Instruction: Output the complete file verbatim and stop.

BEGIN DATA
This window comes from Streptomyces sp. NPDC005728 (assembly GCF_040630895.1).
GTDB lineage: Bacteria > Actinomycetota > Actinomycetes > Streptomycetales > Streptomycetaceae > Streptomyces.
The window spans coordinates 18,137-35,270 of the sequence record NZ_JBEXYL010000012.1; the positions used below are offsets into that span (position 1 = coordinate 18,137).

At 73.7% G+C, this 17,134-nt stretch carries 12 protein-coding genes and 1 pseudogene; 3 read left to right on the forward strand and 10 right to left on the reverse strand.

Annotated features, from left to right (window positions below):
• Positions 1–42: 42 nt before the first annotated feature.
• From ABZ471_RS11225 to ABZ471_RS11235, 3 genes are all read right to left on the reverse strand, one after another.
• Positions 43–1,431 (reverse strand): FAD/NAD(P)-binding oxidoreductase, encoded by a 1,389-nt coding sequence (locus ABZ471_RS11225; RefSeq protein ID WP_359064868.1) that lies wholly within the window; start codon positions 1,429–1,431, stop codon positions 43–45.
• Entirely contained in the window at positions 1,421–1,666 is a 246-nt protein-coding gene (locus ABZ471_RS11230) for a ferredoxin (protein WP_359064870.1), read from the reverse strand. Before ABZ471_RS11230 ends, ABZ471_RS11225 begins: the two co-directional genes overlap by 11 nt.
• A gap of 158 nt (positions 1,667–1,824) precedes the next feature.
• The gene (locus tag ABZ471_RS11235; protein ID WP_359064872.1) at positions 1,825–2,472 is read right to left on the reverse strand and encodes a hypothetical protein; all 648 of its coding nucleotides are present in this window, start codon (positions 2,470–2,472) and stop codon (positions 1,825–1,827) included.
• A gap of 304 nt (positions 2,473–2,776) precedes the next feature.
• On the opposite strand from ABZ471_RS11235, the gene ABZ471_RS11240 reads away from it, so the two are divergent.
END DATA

This window comes from Streptomyces sp. NPDC005728 (assembly GCF_040630895.1).
GTDB lineage: Bacteria > Actinomycetota > Actinomycetes > Streptomycetales > Streptomycetaceae > Streptomyces.
The window spans coordinates 18,137-35,270 of the sequence record NZ_JBEXYL010000012.1; the positions used below are offsets into that span (position 1 = coordinate 18,137).

At 73.7% G+C, this 17,134-nt stretch carries 12 protein-coding genes and 1 pseudogene; 3 read left to right on the forward strand and 10 right to left on the reverse strand.

Annotated features, from left to right (window positions below):
• Positions 1–42: 42 nt before the first annotated feature.
• From ABZ471_RS11225 to ABZ471_RS11235, 3 genes are all read right to left on the reverse strand, one after another.
• Positions 43–1,431 (reverse strand): FAD/NAD(P)-binding oxidoreductase, encoded by a 1,389-nt coding sequence (locus ABZ471_RS11225; RefSeq protein ID WP_359064868.1) that lies wholly within the window; start codon positions 1,429–1,431, stop codon positions 43–45.
• Entirely contained in the window at positions 1,421–1,666 is a 246-nt protein-coding gene (locus ABZ471_RS11230) for a ferredoxin (protein WP_359064870.1), read from the reverse strand. Before ABZ471_RS11230 ends, ABZ471_RS11225 begins: the two co-directional genes overlap by 11 nt.
• A gap of 158 nt (positions 1,667–1,824) precedes the next feature.
• The gene (locus tag ABZ471_RS11235; protein ID WP_359064872.1) at positions 1,825–2,472 is read right to left on the reverse strand and encodes a hypothetical protein; all 648 of its coding nucleotides are present in this window, start codon (positions 2,470–2,472) and stop codon (positions 1,825–1,827) included.
• A gap of 304 nt (positions 2,473–2,776) precedes the next feature.
• On the opposite strand from ABZ471_RS11235, the gene ABZ471_RS11240 reads away from it, so the two are divergent.